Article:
It has been a few weeks since I have managed to do a book snap. To say the last few weeks have been eventful is an understatement. Now that we are more or less confined to home, book snaps are going to require a fair amount of creativity and thinking outside the box. My reading over the last few weeks has also taken a downward spiral – too much else occupying my mind. But perhaps now that we are starting to settle into our new routine and we are not having so many daily announcements I may be able to get my head into a reading frame of mind.
Anyway, this week’s book snap features some of the books I bought at the recent Lifeline Bookfest in Toowoomba. It was the 40th Lifeline Bookfest held in Toowoomba which I think is a major achievement. Not only does it allow booklovers to add to their collection but it raises a lot of money for Lifeline and the very important services they provide to vulnerable people.
This year my book browsing was a little more focused. Since I am studying both European and Australian history I decided to have a look in the history section and found some cool books. After having just covered the Black Plague I couldn’t resist this book about Plague, Pox and Pestilene.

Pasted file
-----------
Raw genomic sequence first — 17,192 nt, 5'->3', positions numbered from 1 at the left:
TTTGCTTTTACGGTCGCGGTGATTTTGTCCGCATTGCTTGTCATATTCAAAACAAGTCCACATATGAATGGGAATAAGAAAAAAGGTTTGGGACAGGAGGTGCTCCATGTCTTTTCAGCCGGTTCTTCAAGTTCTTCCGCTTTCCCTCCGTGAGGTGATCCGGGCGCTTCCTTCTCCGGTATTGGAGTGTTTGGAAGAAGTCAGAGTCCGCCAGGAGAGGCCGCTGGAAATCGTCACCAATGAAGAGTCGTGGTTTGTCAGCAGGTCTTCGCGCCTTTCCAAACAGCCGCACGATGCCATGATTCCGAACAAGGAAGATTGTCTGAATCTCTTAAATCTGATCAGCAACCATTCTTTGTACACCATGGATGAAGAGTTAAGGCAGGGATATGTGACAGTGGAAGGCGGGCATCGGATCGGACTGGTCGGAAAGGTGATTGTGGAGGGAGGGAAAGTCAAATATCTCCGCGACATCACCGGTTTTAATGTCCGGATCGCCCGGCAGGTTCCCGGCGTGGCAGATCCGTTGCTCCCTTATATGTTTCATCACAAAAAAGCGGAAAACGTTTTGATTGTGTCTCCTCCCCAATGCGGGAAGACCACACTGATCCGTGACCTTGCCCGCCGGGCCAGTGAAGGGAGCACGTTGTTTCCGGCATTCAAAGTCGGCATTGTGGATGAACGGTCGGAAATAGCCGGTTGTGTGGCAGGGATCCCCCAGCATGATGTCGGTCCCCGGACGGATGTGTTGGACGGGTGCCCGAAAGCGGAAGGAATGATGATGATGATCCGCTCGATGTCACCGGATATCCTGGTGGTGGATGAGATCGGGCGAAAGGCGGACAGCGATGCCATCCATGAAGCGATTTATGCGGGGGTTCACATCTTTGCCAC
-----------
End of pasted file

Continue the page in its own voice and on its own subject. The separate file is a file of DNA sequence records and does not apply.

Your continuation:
I also found some books about the Renaissance which may come in handy but the most surprising find in the history section was this book about dragons. First of all, I love dragons. I think they’re pretty cool. But my eyes really sparkled when I saw that it was by Graeme Base – a definite keeper! In case you are not familiar with Graeme Base, he is also the author and illustrator of Animalia and The Eleventh Hour – his illustrations are beyond beautiful.
I was also looking for books with an environmental theme that might be suitable for the Gaia Reading challenge and was delighted to find a copy of Silent Spring by Rachel Carson.
Rarely does a single book alter the course of history, but Rachel Carson’s Silent Spring did exactly that. The outcry that followed its publication in 1962 forced the banning of DDT and spurred revolutionary change in the laws affecting our air, land and water. Carson’s passionate concern for the future of our planet reverberated powerfully throughout the world, and her eloquent book was instrumental in launching the environmental movement. It is without question one of the landmark books of the twentieth century.
I also found a few other environmental books that sound very interesting and might prove useful for an essay about the Australian Green Movement for Australian History. Hopefully by next week I may have started reading a new book which will inspire a book snap.
If you love reading, taking photos and feeling a little confined by your four walls, you are welcome to join in with #BookSnapSunday hosted by Sharon at Gums and Galaxies.
Take Care, Stay Safe and Happy Reading